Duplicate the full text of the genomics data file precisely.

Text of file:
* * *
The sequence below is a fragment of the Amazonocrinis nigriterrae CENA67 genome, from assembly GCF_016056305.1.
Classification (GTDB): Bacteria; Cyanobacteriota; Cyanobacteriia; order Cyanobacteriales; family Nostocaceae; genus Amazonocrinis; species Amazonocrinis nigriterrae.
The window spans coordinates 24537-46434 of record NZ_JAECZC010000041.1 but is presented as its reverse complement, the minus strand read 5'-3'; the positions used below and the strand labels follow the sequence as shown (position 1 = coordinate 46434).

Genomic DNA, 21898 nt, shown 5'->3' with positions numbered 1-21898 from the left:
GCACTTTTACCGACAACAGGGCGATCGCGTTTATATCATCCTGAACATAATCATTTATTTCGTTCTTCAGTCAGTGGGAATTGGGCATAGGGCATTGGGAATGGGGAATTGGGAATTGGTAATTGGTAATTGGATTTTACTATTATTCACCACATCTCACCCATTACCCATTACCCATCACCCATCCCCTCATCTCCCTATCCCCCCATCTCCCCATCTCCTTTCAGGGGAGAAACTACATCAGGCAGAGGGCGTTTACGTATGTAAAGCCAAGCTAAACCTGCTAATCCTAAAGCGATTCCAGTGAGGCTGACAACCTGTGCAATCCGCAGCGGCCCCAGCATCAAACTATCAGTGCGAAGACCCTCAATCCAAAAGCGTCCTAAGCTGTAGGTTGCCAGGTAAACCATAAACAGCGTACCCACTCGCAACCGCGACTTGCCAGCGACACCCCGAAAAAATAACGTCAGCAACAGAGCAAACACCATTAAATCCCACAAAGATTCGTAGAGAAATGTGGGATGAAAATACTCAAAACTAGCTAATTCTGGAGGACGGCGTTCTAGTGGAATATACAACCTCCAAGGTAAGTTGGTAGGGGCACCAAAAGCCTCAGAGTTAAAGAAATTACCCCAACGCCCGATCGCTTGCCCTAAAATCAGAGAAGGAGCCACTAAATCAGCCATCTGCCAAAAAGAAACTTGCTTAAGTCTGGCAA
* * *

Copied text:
The sequence below is a fragment of the Amazonocrinis nigriterrae CENA67 genome, from assembly GCF_016056305.1.
Classification (GTDB): Bacteria; Cyanobacteriota; Cyanobacteriia; order Cyanobacteriales; family Nostocaceae; genus Amazonocrinis; species Amazonocrinis nigriterrae.
The window spans coordinates 24537-46434 of record NZ_JAECZC010000041.1 but is presented as its reverse complement, the minus strand read 5'-3'; the positions used below and the strand labels follow the sequence as shown (position 1 = coordinate 46434).

Genomic DNA, 21898 nt, shown 5'->3' with positions numbered 1-21898 from the left:
GCACTTTTACCGACAACAGGGCGATCGCGTTTATATCATCCTGAACATAATCATTTATTTCGTTCTTCAGTCAGTGGGAATTGGGCATAGGGCATTGGGAATGGGGAATTGGGAATTGGTAATTGGTAATTGGATTTTACTATTATTCACCACATCTCACCCATTACCCATTACCCATCACCCATCCCCTCATCTCCCTATCCCCCCATCTCCCCATCTCCTTTCAGGGGAGAAACTACATCAGGCAGAGGGCGTTTACGTATGTAAAGCCAAGCTAAACCTGCTAATCCTAAAGCGATTCCAGTGAGGCTGACAACCTGTGCAATCCGCAGCGGCCCCAGCATCAAACTATCAGTGCGAAGACCCTCAATCCAAAAGCGTCCTAAGCTGTAGGTTGCCAGGTAAACCATAAACAGCGTACCCACTCGCAACCGCGACTTGCCAGCGACACCCCGAAAAAATAACGTCAGCAACAGAGCAAACACCATTAAATCCCACAAAGATTCGTAGAGAAATGTGGGATGAAAATACTCAAAACTAGCTAATTCTGGAGGACGGCGTTCTAGTGGAATATACAACCTCCAAGGTAAGTTGGTAGGGGCACCAAAAGCCTCAGAGTTAAAGAAATTACCCCAACGCCCGATCGCTTGCCCTAAAATCAGAGAAGGAGCCACTAAATCAGCCATCTGCCAAAAAGAAACTTGCTTAAGTCTGGCAA